August 20, 2020

4 Ways to Soothe our Paralyzing Grief.

No matter the source of our grief, getting through it can sometimes feel interminable.

Having gone through some terrible heartbreak this year, I found solace in the following four activities. I hope they help any reader who is grieving.

1. Allow yourself more sleep.

Grief is exhausting. Our body is processing energy, which can make us feel depleted and sluggish. Let’s not forget that emotions are “energy in motion.” The body takes a hit when our hearts are crushed.

When we sleep, our body gets a chance to repair, and our mind gets a break. Sleep is also crucial for our heart’s health—how fitting, since it is currently broken.

Sleeping also helps our subconscious mind work out the kinks. We can release some of our pain, anger, or frustration through our dreams, or receive valuable information that can help us heal.

Feeling more tired is completely normal. If you can get more sleep, take the opportunity.

2. Binge watch your favorite show or movie.

A good show or movie is like getting together with old friends, isn’t it? There is so much comfort in seeing those familiar faces and getting to laugh and cry at our favorite lines or scenes.

Doing something familiar allows us to just be. Getting our mind off our pain for a while is crucial to our healing. We are still us, even with our present sorrow. It’s okay to seek comfort and want to feel better, even if we cried five minutes ago.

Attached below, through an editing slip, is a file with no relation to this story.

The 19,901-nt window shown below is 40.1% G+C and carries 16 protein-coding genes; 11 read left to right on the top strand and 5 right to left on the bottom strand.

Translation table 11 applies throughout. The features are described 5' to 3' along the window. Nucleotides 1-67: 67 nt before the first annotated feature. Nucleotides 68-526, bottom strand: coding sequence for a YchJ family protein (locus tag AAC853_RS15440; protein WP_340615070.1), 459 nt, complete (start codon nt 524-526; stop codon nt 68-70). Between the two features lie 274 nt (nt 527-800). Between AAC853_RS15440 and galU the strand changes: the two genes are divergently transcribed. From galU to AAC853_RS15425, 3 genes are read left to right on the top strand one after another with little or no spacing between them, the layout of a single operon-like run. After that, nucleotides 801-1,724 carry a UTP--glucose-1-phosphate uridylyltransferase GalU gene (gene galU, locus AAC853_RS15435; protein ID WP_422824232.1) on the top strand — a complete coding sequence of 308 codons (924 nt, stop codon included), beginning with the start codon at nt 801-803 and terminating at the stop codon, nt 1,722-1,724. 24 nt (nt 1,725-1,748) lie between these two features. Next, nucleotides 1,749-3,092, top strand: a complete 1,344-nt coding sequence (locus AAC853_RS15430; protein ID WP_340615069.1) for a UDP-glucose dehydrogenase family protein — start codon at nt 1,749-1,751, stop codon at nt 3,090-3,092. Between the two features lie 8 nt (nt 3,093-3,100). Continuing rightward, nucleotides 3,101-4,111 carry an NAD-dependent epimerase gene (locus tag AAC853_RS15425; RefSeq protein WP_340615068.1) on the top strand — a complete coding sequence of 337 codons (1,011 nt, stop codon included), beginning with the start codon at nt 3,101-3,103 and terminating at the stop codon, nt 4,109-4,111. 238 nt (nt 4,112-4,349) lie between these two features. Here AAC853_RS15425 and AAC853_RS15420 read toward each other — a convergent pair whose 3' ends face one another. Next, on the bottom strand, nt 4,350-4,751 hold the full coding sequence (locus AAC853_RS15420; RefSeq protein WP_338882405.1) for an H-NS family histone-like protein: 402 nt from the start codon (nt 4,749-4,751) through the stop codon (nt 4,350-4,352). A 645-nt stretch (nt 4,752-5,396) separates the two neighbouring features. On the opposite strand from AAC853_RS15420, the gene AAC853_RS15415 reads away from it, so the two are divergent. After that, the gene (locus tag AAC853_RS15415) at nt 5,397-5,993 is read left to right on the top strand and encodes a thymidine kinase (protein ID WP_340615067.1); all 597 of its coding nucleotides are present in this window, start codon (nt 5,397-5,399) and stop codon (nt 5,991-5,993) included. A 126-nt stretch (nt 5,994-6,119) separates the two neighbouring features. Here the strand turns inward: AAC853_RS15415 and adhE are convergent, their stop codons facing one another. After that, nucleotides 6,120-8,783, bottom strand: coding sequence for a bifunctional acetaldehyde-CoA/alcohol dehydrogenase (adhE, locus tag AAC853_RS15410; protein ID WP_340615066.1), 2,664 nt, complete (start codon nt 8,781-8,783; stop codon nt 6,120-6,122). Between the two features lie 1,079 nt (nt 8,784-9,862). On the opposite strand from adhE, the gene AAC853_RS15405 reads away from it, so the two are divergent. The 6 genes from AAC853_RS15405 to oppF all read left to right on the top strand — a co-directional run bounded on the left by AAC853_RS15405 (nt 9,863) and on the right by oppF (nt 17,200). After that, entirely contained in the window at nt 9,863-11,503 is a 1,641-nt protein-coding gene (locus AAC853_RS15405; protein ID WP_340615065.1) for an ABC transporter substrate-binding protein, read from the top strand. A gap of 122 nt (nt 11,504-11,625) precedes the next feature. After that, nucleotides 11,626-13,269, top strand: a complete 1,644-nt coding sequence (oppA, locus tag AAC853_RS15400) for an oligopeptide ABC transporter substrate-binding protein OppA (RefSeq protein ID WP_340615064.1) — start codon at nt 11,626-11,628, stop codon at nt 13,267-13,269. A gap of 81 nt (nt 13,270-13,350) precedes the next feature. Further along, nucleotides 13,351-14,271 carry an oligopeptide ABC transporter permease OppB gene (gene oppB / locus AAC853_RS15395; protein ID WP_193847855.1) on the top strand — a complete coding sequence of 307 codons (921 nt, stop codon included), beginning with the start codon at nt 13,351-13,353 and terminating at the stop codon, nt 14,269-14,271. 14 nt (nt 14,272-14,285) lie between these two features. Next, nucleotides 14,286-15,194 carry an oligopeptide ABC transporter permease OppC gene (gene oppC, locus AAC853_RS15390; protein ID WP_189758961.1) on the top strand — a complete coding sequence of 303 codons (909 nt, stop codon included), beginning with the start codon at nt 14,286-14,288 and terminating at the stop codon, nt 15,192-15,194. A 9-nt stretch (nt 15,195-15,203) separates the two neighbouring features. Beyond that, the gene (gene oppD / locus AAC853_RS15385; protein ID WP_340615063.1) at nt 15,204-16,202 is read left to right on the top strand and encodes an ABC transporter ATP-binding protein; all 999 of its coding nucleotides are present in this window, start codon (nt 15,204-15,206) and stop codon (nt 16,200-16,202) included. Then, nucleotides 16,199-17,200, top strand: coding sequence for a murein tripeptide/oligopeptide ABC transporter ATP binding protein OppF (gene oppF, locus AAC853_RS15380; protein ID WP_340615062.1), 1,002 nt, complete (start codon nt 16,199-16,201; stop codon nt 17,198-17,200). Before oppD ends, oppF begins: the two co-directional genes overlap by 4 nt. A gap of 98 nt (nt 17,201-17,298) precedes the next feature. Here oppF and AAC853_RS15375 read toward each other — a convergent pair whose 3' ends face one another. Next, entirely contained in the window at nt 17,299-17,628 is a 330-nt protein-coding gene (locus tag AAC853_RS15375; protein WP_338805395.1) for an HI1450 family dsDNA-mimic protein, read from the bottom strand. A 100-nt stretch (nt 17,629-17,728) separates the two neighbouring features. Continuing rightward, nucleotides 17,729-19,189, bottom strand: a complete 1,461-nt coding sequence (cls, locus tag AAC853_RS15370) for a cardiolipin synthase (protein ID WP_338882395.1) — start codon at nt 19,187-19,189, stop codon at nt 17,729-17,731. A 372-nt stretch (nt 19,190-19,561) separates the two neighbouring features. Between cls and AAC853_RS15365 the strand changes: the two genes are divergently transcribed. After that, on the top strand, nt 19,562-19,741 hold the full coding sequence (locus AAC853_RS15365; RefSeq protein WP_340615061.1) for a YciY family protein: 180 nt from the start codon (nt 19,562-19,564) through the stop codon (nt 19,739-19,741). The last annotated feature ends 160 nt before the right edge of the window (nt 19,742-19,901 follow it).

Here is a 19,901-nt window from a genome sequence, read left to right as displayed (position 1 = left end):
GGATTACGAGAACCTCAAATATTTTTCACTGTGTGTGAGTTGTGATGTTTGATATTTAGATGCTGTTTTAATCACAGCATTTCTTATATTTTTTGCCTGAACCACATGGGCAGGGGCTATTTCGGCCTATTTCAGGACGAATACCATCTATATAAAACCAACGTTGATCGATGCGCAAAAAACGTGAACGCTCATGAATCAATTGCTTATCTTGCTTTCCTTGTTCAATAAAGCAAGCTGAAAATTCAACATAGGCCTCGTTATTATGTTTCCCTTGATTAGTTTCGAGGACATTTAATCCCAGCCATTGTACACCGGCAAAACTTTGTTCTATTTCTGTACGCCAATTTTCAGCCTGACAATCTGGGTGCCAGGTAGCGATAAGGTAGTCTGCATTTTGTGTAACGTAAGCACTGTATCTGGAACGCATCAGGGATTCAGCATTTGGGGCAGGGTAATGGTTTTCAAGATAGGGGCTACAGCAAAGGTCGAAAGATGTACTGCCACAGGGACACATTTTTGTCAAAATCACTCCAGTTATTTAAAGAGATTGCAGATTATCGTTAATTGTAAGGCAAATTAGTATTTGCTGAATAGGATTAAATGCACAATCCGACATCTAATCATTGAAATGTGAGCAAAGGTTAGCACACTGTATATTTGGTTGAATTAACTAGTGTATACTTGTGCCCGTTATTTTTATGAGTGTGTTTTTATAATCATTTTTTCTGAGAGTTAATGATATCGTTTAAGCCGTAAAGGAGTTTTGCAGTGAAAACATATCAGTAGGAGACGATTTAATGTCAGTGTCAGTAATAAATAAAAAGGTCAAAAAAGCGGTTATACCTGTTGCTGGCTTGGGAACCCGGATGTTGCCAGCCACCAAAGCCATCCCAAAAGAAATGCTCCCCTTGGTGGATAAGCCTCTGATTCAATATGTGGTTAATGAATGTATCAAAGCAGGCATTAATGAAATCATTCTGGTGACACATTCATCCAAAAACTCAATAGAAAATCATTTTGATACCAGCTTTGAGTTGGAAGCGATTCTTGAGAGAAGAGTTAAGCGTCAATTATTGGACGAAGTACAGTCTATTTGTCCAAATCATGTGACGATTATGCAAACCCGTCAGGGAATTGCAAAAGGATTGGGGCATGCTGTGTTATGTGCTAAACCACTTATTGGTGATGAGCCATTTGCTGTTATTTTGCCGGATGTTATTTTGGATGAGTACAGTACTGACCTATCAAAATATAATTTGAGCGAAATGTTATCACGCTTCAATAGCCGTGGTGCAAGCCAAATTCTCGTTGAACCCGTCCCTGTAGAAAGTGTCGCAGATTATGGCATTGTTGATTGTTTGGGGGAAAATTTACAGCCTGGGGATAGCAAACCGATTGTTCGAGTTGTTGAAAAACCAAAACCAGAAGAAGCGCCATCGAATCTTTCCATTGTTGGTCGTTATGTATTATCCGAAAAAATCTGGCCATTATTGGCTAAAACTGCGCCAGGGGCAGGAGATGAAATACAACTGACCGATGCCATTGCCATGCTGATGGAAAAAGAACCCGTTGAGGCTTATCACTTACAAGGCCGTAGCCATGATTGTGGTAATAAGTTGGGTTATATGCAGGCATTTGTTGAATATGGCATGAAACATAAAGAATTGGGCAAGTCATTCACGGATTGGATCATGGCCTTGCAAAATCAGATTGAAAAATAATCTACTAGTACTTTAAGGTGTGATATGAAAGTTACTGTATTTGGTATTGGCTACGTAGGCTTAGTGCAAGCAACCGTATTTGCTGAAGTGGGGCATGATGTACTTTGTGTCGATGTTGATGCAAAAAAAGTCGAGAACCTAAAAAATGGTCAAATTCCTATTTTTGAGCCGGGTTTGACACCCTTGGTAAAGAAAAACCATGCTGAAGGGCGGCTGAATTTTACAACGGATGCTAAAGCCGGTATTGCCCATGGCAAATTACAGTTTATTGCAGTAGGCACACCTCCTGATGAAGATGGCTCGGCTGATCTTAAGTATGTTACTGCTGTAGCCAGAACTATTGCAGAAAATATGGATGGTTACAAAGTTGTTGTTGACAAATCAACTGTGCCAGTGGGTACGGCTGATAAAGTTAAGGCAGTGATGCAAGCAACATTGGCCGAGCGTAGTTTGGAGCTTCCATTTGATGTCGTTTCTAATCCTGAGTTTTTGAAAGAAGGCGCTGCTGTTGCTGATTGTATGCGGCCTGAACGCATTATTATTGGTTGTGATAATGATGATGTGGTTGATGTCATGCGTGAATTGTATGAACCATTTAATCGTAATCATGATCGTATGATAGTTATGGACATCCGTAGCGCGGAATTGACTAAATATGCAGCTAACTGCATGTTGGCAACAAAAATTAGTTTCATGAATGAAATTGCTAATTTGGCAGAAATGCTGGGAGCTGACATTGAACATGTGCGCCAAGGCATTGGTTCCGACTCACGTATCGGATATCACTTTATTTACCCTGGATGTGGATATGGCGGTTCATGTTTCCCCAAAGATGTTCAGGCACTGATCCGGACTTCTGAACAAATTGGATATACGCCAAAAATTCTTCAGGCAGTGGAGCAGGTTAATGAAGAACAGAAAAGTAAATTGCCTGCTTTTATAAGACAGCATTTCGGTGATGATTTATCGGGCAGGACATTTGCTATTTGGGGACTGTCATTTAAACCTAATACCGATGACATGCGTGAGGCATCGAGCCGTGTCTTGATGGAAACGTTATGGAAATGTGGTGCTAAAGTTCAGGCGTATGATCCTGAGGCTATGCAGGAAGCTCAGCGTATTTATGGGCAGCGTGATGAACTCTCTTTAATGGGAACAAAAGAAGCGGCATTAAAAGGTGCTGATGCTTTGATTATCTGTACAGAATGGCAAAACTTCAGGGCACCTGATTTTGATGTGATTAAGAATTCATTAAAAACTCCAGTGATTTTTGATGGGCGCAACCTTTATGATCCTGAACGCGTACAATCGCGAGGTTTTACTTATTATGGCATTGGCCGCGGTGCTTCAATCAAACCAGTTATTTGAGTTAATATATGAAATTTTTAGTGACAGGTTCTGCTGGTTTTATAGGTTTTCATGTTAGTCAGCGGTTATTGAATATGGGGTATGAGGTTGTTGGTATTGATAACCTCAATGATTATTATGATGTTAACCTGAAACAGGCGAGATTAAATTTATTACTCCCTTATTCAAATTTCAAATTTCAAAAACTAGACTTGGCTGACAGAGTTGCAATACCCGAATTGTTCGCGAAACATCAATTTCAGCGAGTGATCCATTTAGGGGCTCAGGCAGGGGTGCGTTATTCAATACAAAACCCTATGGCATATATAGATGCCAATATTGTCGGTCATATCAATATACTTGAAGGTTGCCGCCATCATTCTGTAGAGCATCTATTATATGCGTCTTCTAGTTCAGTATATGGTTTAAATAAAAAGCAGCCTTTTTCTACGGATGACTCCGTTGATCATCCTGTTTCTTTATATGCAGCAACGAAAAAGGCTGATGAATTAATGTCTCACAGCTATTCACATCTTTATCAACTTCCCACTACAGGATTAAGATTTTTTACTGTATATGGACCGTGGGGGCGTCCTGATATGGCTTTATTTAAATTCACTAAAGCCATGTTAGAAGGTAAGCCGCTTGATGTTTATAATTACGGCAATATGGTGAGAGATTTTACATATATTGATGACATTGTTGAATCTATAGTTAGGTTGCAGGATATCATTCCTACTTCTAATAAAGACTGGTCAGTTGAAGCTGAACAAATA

3. Find some big trees, sit down, and talk to them.

There is something about sitting under a cluster of trees and baring your soul. Nature instantly instills peace and serenity. We are able to really breathe and relax when we are away from the collective energy and can be authentic with ourselves.

Saying out loud what is hurting us helps us acknowledge ourselves and, in turn, makes those feelings less scary. Getting it out in the open takes the weight off our shoulders. We can feel free, liberated, and unchained.

Like animals, trees and nature will never judge us. When we are in the darkest night, we just want to feel accepted and understood.

If you can, take off your shoes and put your feet on the earth. This practice, called earthing, transfers electrons from the earth to our bodies, further assisting our physical health, including sleep.

4. Put on some music and stretch.

Everything is connected. Stress from grief builds up in our body. When we stretch, we release pent-up energy that can elicit emotion.

Stretching is such a loving and gentle act for the body. Our organs get a massage, our tendons and joints get some attention, our tight muscles experience a release, which helps with flexibility and range of motion. It also forces us to slow down.

When we slow down, we start to breathe deeper. When we start to breathe deeper, we can really start to feel what is going on for us. We may notice where our grief lives, where it hides, what we are so afraid of, and why. We can become more vulnerable with ourselves and admit the scary stuff.

The body doesn’t lie. When we connect with it, it communicates incredible information.

Stretching also helps the body switch from the sympathetic nervous system (fight or flight) to the parasympathetic nervous system (rest and digest). This gets us back into healing mode, which benefits all areas of our life, including our grieving process.

May these practices serve you in whatever you may be going through.



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